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They fought German and Japanese forces

Saturday 7 May 2005, by KRISHNAKUMAR*R.

There are at least 400 World War II veterans in the Mysore region, most of them neglected

MYSORE: They are among a handful of survivors from India who played a decisive role in stalling the march of the Nazi forces; who saw action in North Africa, came face to face with the legendary General Rommel and reached the borders of Germany to halt Hitler’s army. Closer home they staved off the Japanese forces in the jungles of Assam and Burma or participated in the battle for Kohima.

As Europe and rest of the world braces to mark the 60th anniversary of the end of World War II on May 8 and recall the heroism of their soldiers, India’s surviving veterans live in anonymity. Having warded off German and Japanese forces, these veterans now battle poverty and neglect.

"There are at least 400 World War II veterans in the Mysore region, who are languishing in neglect," M.N. Subramani of Ve-Kare Ex-servicemen’s Trust (VKET), an organisation taking up ex-servicemen’s causes. "We plan to approach the court on their behalf," he said. It is estimated that nearly two million Indians volunteered during World War II, but not much is spoken of their contribution.

P.E. Roberts, 86, who retired from the Corps of Engineers, was enlisted in 1940. He saw action in North Africa, at Benghazi and Tripoli, and was among the few Indians in the Eighth Army that locked horns with the `Desert Fox,’ Erwin Rommel, in the decisive Battle of El Alamein, which, along with the battle for Stalingrad, proved to be a turning point.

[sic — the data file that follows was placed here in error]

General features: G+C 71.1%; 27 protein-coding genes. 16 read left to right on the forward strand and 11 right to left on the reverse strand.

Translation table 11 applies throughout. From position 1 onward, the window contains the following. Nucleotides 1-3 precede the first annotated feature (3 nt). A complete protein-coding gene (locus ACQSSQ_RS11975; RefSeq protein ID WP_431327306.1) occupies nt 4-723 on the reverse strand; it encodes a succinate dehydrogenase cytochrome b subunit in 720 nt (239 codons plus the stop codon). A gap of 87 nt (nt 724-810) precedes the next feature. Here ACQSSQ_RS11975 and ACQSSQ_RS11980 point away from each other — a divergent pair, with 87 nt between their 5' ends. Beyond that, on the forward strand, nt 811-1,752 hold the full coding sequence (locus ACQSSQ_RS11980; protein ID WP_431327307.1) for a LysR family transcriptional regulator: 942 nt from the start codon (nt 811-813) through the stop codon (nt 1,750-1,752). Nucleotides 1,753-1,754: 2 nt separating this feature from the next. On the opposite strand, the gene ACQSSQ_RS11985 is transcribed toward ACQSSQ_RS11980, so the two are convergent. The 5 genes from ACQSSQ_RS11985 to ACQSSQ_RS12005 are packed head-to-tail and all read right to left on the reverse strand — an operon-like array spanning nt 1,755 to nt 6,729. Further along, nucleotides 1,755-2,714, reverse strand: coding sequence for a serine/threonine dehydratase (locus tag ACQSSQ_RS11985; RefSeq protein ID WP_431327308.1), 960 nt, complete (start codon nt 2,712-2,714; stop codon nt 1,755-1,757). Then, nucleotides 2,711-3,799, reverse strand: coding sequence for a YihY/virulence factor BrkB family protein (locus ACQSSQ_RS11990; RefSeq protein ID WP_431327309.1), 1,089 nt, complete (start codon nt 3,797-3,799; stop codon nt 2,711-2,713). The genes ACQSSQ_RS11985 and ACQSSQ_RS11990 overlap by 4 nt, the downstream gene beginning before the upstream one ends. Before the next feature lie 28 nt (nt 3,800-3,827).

"We mined the entire area where Rommel’s army of tanks was to pass through and set up detonators to demolish the bridges. Life was hell as one had to brave the bullets and the mines and go for miles in search of water. But what mattered was that in the end we survived those gruelling months to tell the tale and witnessed the retreat of Rommel," recalled Mr. Roberts, who received the `Star of Italy’ and four other medals in recognition of his valour.

From Africa, Mr. Roberts, who also served in the Central Mediterranean Forces, moved on to Italy and reached the borders of Germany and came close to the "lair of the fascist beast" in Berlin where Russia’s Red Army, under Marshal Zhukov, had reduced the city to rubble.

Havaldar Abdul Bari, now aged about 90, was born in Mysore and enlisted for military service in 1939. He was posted to different places before he was sent to Assam. "The Japanese forces were already knocking at the doors of India, and Assam was in danger. I was part of the forces that took care of supplies and flew in the American C-47 and C-46 planes. For almost two and a half years we were stationed in Burma and all we had was .303 guns with us.

"I lost count of number of soldiers who were killed or injured. and But frequent flying at high altitudes without oxygen led to a heart problem and also affected my lungs, and I returned home after the war," said Mr. Bari, who is a recipient of the `Burma Star’ medal.

Having been decommissioned from the services, they were entitled to an honorarium in recognition of their contribution during the war. But it was only in the 1990s that Bari was sanctioned Rs. 300 by the Government while Mr. Roberts received nothing as he opted to continue in the army.

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